Two backpacking Americans lost at sea as ferry sinks in the Strait of Gibraltar.
That was the headline we envisioned in USA Today as another passenger fainted beside us. Though we spent nearly the whole day waiting to cross the strait, within a matter of minutes, we wanted off the ferry.
Our morning had started off rather peacefully. After one last delicious breakfast at our guesthouse in Tangier, we set off to the ferry station to buy tickets for the 10:30am ferry ride to Tarifa, Spain.
Upon arrival, the ferry station was crowded and chaotic, but we chalked it up to typical foreign travel. That is, until we soon learned that all ferries had been cancelled for the day due to high winds.
The Levante is an easterly wind (also called cherqi/shergi) that funnels through the Strait of Gibraltar around the Rif Mountains. Gusts get so strong that it can make the waters extremely rough and unsafe for the 30-minute ferry crossing.
The cashier offered up tickets for another ferry leaving from a different location instead. Even though we didn’t understand how the same crossing from another port would be any different, we went ahead and purchased the tickets and jumped into a taxi heading to the other port.
After making it through security and customs though, we found out we had (literally) missed the boat.
We found ourselves back in line where another cashier told us we could apply our tickets to the next ferry ride. By then, however, all ferries had been temporarily suspended as the winds were much too strong.
So, we did what everyone else did. We found a place to sit and waited. And waited. And waited.
Hours passed. By 3:30pm, we were considering whether or not we should call our guesthouse host, Maggie, to see if we could spend another night. Just then, an announcement was made – the ferry would begin boarding.
Everyone quickly filed into a line – progress, finally! The ferry was nice and spacious with rows of seating, as well as a large lounge area with tables and chairs. We grabbed a table for two, sat down and once again, waited. And waited. And waited.
An hour later, the ferry had not moved. Well, except for our bobbing up and down in place which admittedly, was a bit rough. Surely, we wouldn’t feel the turbulence once we started moving… right? We looked out the window. The waters, indeed, looked choppy. And Tarifa seemed much farther away than a half hour.
After waiting for what seemed like an eternity, the ferry engine started up and we finally began to move.
The first swell we encountered was actually kind of fun. However, the second, third, and hundreds that followed afterwards were not. Passengers began to close their eyes – either to try and relax or to not see the horizon line consistently disappearing from the ferry windows.
One woman bent over, holding her head in her hands in agony. An older man’s eyes rolled up as he began to pass out. A little girl held her stomach before throwing up into her mom’s oversized purse.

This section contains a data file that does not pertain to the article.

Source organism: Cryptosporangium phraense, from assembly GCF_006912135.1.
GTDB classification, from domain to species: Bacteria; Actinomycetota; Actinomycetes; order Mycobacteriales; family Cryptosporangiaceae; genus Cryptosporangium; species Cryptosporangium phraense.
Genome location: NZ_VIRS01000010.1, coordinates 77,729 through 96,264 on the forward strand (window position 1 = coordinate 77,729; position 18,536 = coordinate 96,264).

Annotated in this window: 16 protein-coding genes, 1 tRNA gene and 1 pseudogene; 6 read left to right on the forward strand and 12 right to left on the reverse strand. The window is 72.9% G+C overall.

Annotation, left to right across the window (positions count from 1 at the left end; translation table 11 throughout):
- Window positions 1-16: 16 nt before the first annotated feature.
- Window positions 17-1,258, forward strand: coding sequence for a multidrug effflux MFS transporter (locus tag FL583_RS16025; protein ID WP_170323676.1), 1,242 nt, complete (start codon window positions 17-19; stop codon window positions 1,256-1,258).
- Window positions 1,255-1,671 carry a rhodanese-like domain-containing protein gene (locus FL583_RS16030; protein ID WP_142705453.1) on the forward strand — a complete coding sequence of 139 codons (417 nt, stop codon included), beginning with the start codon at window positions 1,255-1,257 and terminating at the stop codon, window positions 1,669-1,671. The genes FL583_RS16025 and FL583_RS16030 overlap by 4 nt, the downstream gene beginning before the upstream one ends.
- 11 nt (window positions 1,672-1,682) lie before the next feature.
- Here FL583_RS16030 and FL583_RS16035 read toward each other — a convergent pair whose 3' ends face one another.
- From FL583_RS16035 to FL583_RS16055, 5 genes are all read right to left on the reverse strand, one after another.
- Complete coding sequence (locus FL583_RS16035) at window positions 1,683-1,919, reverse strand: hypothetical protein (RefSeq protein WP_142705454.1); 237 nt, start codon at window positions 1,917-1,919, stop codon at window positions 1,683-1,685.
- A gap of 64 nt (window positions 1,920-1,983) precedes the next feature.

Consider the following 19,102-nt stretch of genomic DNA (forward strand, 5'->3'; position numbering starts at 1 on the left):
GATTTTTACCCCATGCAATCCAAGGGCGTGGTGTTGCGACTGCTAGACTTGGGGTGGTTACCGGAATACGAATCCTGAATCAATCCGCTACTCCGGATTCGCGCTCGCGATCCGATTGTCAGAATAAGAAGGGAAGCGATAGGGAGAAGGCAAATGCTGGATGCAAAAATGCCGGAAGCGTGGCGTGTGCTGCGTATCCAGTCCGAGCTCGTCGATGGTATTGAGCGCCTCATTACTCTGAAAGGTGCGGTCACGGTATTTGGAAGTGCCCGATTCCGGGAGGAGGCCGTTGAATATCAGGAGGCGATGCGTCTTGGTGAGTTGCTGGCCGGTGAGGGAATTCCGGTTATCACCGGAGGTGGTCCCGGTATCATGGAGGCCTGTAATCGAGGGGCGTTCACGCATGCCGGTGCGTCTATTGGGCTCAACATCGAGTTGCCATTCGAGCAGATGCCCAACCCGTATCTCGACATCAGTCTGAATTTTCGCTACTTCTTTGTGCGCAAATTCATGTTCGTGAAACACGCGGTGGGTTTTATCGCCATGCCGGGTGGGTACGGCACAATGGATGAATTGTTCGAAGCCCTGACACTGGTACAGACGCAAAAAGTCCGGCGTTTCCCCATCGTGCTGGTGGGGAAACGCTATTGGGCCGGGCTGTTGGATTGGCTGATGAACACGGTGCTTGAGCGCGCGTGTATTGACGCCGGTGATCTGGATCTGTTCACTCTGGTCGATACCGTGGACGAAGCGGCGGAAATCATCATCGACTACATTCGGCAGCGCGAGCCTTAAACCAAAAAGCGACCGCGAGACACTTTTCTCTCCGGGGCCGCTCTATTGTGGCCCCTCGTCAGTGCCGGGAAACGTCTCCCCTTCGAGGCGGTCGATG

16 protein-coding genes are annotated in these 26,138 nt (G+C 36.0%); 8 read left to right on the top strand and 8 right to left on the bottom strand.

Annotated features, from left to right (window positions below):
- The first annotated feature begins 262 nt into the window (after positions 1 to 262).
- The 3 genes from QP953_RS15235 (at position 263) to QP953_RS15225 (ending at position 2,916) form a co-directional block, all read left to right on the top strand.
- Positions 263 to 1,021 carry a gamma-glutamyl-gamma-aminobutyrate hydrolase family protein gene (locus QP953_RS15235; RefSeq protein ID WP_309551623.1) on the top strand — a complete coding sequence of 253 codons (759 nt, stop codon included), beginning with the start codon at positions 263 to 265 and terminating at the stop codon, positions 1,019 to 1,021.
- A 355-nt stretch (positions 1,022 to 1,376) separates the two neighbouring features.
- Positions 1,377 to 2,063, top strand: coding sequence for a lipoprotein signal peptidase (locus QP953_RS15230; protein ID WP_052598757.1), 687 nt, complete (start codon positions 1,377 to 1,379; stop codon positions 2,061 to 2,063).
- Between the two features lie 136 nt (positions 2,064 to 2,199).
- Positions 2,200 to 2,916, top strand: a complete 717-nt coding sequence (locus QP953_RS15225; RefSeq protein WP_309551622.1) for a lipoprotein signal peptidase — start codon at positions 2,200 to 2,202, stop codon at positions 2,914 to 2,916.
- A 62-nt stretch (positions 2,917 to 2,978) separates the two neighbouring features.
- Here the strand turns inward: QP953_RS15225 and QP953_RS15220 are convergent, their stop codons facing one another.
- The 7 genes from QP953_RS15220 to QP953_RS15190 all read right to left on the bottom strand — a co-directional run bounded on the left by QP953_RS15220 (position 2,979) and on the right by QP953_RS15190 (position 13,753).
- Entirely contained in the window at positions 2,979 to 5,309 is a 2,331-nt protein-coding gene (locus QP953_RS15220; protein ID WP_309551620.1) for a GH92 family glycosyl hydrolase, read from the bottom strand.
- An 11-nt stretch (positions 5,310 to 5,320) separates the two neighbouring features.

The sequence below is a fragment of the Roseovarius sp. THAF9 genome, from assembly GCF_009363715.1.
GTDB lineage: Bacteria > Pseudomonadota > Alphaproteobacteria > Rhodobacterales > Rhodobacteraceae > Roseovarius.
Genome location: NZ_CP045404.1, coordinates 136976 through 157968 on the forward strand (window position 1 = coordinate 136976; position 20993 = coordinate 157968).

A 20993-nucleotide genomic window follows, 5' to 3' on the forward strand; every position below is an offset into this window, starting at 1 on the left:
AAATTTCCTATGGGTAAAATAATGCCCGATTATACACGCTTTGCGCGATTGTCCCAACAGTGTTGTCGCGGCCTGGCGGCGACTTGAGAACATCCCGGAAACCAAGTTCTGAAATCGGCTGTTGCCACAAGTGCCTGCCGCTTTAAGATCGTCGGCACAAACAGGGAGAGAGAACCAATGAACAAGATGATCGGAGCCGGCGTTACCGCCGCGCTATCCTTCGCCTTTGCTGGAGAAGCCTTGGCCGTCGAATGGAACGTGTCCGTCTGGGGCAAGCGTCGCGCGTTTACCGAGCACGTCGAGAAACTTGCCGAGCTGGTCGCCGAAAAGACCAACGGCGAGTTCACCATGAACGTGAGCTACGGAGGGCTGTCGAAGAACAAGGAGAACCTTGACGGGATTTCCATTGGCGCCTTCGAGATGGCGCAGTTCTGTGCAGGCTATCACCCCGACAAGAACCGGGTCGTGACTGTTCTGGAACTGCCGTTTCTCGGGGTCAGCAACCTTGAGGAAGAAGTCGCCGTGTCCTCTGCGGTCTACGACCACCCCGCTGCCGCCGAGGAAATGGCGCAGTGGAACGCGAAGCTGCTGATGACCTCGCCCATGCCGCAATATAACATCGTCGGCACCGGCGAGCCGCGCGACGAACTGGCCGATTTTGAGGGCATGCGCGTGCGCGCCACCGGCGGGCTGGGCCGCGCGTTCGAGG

We looked at one another, trying not to panic, and decided to play cards to distract ourselves.
As we toppled through the storm, minutes felt like hours. The ferry felt rudderless and like us, totally out of control.
We began shielding ourselves from looking at the other passengers. Many were groaning from seasickness. Every now and then, we’d glance out the windows to see if our destination was getting any closer. But we only saw the foreboding grey clouds above in the sky or the solid blue abyss below of the sea.
Just then, the ferry took a nose dive and all the loose tables and chairs began to slide forward. A few people fell to the ground, losing their balance. We held out our hands to catch the cards sliding off our table. Yet another passenger fainted.
That was it. The situation was no longer mildly amusing. We were terrified.
By now, any babies and kids on board were crying. Dialogue had gotten louder and more panicked. Those who remained quiet clutched their seats with white-knuckles and clenched jaws. Holding our belongings tightly, we tried to stay calm and clear headed.
We began to discuss logistics: if the ferry were to capsize, what was our plan of action?
We had seen where the life boats were – we’d just have to ensure we could dislodge them from the ferry. Then, we’d need to assess if it made sense to continue on to Spain or turn and head back to Morocco. We looked around to see which people seemed able-bodied to help us with a life boat.
As we prepared for a worst case scenario, the overhead speaker came on. While we couldn’t understand the Arabic, the relieved looks on people’s faces said it all. We were arriving.
Within a few minutes, the Port of Algeciras appeared. As the ferry slowed its engine, we looked around – everyone appeared somber and frankly, traumatized. When we finally docked, we silently gathered our belongings and walked off.
We nearly kissed the ground. But as the rain continue to pour down, we soon hailed a taxi to our guesthouse.
On our first evening in Spain, we each enjoyed many Cruz Campo beers at local restaurant, Meson Guijuelo 15. They tasted divine after our perilous journey – particularly after a month of not drinking alcohol in Morocco. We toasted to drowning in beer instead of in the sea – thankful that our families would never have to read about our demise in the newspaper.